Struggling to keep up with every little task that comes across your desk? Feeling like there just aren’t enough hours in the day?
Most people share these sentiments, because evolving technology perpetually drives corporate demand for multitasking. However, scientists say that multitasking is a physical impossibility. Our brains are more adept at switching between tasks quickly, so the issue really becomes prioritizing which tasks deserve our attention earliest and which ones can be handled later.
Office efficiency guru David Allen has a lot to say on the subject in his book Getting Things Done. Here are three tips he suggests that are easy to implement and provide big results.
1. Get to Inbox Zero.
The most important step in saving time and becoming more productive is getting your email under control. One study find the average white-collar worker sends and receives a total of 125 emails every day. That’s a lot of emails.
With the following practices and a little commitment, however, this number becomes totally manageable. First, create a folder structure that looks something like this:
“Inbox” – unread emails ONLY
“Action items” – where tasks you need to take action on are located
“Awaiting reply” – where tasks that are pending a coworkers response are located
“Review later” – where informational emails that don’t require action are located
Next, begin to process all new emails through this folder structure and any subfolders you might wish to create. If you don’t need it, delete it! Follow this practice, and soon your inbox will become uncluttered.
2. Manage a single to-do list accessible from any device.
While we can now access any information at any time from any device, we often fail to manage our meeting notes and a master to-do list in a centralized place. For instance, if you write your tasks for the week on a notepad, you could lose the notepad or forget where you put it. Why not put this important information in the cloud instead?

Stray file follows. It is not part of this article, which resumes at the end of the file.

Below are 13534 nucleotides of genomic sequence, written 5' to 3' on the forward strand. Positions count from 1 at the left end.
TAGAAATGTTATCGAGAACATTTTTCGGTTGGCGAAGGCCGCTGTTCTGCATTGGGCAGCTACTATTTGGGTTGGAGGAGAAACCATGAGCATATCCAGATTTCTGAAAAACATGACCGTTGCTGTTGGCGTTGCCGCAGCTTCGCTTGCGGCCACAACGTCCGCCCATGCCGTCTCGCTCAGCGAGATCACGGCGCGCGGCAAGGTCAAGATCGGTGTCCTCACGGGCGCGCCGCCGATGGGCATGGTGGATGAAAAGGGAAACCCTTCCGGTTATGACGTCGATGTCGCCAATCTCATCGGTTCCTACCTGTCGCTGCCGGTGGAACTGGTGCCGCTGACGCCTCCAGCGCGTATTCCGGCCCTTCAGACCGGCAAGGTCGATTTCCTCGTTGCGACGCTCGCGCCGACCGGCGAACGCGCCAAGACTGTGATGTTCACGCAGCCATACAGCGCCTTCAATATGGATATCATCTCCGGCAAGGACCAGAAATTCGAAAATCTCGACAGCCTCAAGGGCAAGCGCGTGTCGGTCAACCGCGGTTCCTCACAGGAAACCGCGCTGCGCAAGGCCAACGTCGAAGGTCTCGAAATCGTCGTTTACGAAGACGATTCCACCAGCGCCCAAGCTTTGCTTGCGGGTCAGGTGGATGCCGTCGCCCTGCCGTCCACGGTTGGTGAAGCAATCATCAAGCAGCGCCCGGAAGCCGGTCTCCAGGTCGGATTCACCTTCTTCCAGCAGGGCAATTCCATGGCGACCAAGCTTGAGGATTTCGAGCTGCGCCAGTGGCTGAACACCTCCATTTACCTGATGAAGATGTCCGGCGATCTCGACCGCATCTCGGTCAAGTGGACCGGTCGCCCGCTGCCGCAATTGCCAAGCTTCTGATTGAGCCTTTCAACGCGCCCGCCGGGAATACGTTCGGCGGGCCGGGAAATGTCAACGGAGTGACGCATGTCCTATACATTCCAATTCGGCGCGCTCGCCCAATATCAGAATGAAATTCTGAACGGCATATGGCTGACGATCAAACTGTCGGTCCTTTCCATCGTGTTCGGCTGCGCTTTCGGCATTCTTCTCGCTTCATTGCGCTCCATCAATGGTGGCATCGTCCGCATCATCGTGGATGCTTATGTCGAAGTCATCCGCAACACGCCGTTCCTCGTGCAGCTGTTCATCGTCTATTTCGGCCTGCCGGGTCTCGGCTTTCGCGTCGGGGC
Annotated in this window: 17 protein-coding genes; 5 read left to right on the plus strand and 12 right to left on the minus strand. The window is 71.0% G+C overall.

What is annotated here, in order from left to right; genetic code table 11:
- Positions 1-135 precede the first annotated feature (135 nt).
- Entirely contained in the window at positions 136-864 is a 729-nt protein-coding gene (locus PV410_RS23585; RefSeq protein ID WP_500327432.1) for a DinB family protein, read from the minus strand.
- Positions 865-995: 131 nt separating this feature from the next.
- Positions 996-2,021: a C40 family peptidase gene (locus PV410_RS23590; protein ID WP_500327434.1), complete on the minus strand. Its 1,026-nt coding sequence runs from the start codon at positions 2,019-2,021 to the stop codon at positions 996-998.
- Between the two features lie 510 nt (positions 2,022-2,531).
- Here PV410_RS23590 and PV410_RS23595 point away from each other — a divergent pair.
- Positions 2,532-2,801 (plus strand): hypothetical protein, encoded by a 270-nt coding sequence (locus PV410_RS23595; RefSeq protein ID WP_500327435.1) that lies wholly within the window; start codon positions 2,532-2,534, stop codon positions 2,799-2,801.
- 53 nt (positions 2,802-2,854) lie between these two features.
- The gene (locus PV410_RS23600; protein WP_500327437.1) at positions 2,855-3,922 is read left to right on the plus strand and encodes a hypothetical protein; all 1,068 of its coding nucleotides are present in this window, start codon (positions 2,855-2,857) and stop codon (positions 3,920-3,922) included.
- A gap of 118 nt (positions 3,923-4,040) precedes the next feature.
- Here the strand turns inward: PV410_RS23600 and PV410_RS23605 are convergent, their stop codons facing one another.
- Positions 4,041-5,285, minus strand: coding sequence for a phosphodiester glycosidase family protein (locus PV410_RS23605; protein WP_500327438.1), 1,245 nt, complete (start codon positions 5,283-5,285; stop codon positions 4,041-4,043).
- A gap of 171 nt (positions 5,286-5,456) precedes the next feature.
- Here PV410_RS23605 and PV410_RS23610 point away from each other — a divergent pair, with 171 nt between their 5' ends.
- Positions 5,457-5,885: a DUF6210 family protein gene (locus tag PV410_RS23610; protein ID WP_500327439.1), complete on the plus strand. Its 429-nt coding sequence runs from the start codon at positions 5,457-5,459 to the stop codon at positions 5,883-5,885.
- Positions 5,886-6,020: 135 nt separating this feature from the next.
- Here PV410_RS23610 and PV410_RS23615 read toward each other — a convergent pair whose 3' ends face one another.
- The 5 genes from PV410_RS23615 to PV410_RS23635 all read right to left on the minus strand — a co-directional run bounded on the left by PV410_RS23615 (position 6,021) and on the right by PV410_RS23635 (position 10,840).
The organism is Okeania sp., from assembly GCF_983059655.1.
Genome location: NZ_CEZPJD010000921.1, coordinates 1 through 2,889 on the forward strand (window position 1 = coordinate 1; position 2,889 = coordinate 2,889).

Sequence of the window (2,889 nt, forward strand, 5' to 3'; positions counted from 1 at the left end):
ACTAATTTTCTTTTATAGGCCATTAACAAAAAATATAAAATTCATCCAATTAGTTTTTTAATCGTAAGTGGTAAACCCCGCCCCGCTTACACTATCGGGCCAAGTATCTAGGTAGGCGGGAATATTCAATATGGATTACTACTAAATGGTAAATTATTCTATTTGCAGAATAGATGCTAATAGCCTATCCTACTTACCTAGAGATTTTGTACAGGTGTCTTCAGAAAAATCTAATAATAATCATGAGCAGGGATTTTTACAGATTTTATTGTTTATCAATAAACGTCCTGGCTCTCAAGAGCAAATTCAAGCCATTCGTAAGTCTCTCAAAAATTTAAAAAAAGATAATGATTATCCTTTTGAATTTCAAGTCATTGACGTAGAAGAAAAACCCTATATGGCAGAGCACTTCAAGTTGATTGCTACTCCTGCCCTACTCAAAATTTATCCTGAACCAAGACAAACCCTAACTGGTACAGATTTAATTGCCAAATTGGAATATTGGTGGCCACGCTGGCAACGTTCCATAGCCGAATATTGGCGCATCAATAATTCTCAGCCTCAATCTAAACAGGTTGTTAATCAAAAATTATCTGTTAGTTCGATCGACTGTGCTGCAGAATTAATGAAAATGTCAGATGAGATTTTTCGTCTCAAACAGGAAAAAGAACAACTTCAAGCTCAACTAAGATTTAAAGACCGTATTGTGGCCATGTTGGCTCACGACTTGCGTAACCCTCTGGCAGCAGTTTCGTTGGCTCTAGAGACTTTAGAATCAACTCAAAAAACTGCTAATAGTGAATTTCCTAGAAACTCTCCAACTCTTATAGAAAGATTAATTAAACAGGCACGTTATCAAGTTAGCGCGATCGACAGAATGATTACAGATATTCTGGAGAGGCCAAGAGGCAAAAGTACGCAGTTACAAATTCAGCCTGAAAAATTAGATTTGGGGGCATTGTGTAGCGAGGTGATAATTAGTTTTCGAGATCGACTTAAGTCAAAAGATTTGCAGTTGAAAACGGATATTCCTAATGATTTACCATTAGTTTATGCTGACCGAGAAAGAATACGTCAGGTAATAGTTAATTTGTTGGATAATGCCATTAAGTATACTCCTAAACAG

Tools like Evernote make it possible to sync your to-do list and meeting notes across all your devices, set reminders for yourself, attach emails to notes and much more. This setup can be very powerful —imagine never forgetting to complete an action item after a meeting again!
3. Schedule meetings with yourself.
Time is our most precious resource, yet most people seem to respect everyone’s time but their own. Send calendar invitations to yourself to schedule time to work on solitary projects, and ignore any outside distractions that aren’t urgent then. Otherwise, you’ll spend more time helping others check off their own agenda items and less time on work that directly benefits you.
If you were in a meeting with a trusted coworker, you wouldn’t be answering emails the whole time, would you? So treat your own time as respectfully as you would theirs!
What other office productivity techniques do you use to keep on top of things? Tweet us @ShareFile or comment below.